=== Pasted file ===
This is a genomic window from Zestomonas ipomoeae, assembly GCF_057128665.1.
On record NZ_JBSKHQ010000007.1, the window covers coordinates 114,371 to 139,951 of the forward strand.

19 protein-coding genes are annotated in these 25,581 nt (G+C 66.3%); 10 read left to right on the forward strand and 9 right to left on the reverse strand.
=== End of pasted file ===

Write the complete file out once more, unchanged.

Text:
This is a genomic window from Zestomonas ipomoeae, assembly GCF_057128665.1.
On record NZ_JBSKHQ010000007.1, the window covers coordinates 114,371 to 139,951 of the forward strand.

19 protein-coding genes are annotated in these 25,581 nt (G+C 66.3%); 10 read left to right on the forward strand and 9 right to left on the reverse strand.